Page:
## DG dR dG

For example, if R represents the concentration of water vapor on Earth, or of methane on Titan, and if R varies as a function of temperature, then the feedback would influence G through the OLR. Writing OLR OLR(T, R(T), A), then the feedback parameter is assuming the albedo to be independent of temperature in this case. Now, since OLR increases with T and OLR decreases with R, the feedback will be destabilizing ( < 0) if R increases with T. (One might expect R to increase with T because...

## Basic Formulation of Plane Parallel Radiative Transfer

We will suppose that the properties of the radiation field and the properties of the medium through which it travels are functions of a single coordinate, which we will take to be the pressure in a hydrostatically balanced atmosphere. (Recall that in such an atmosphere there is a one to one correspondence between pressure and altitude). This is the plane-parallel assumption. Although the properties of planetary atmospheres vary geographically with horizontal position within the spherical shell...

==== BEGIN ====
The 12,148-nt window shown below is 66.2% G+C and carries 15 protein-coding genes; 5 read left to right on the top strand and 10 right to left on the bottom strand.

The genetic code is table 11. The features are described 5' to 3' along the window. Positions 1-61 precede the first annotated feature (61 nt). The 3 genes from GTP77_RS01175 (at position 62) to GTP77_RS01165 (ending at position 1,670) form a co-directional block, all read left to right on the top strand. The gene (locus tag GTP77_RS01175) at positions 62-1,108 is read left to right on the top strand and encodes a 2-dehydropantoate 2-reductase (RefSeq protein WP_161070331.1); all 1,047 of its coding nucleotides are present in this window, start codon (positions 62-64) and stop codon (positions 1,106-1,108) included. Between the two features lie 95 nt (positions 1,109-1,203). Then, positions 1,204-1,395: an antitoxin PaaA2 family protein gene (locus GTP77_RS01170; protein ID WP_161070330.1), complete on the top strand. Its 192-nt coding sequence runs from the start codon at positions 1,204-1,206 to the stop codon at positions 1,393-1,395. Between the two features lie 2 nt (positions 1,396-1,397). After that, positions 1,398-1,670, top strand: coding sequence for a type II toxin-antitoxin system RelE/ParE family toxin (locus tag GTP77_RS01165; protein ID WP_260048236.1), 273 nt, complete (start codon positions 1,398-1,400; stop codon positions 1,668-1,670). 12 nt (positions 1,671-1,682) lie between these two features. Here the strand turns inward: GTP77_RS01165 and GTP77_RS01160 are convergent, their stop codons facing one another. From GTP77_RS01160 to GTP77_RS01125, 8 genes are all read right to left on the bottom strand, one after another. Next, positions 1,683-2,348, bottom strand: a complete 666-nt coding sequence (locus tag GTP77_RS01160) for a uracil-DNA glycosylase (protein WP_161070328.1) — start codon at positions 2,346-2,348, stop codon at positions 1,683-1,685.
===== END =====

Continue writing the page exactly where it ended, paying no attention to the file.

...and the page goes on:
## Escape of an atmosphere to space

Atmospheric escape calculations play a role in determining how a planet got to be the way we see it today, and what kind of atmosphere it may have had in its past escape calculations can also indicate how long a planet can maintain a habitable climate, and can inform investigations into the mechanisms needed to maintain an atmosphere in a given state. For example, does there need to be an source of N2 outgassing to maintain Titan's largely N2 atmosphere The answer to that hinges primarily on...

## Basic concepts

The atmosphere can be considered to be a mix of particles, some of which absorb, some of which scatter, and some of which do both. The particles could be molecules, or they could be macroscopic particles of a condensed substance, as in the case of cloud droplets or dust particles. One builds up the absorbing and scattering properties of the atmosphere as a whole from the absorbing and scattering properties of the individual particles. In keeping with the usage in the preceding chapters, we will...

## Contents

1.1 Overview 1.2 Close to 1.3 Into deepest time Faint Young Sun and habitability of the Earth 8 1.4 Goldilocks in space Earth,Mars and 1.5 Other Solar System planets and satellites 1.6 Farther afield Extrasolar 1.7 Digression About climate proxies 1.7.1 Overview of proxy 1.7.2 Isotopic 1.7.3 Hydrogen and Oxygen isotopes in sea water and marine sediments 34 1.7.4 Forams to the rescue 1.8 The Proterozoic climate revisited Snowball 1.9 The hothouse icehouse dichotomy 1.9.1 The past 70 million...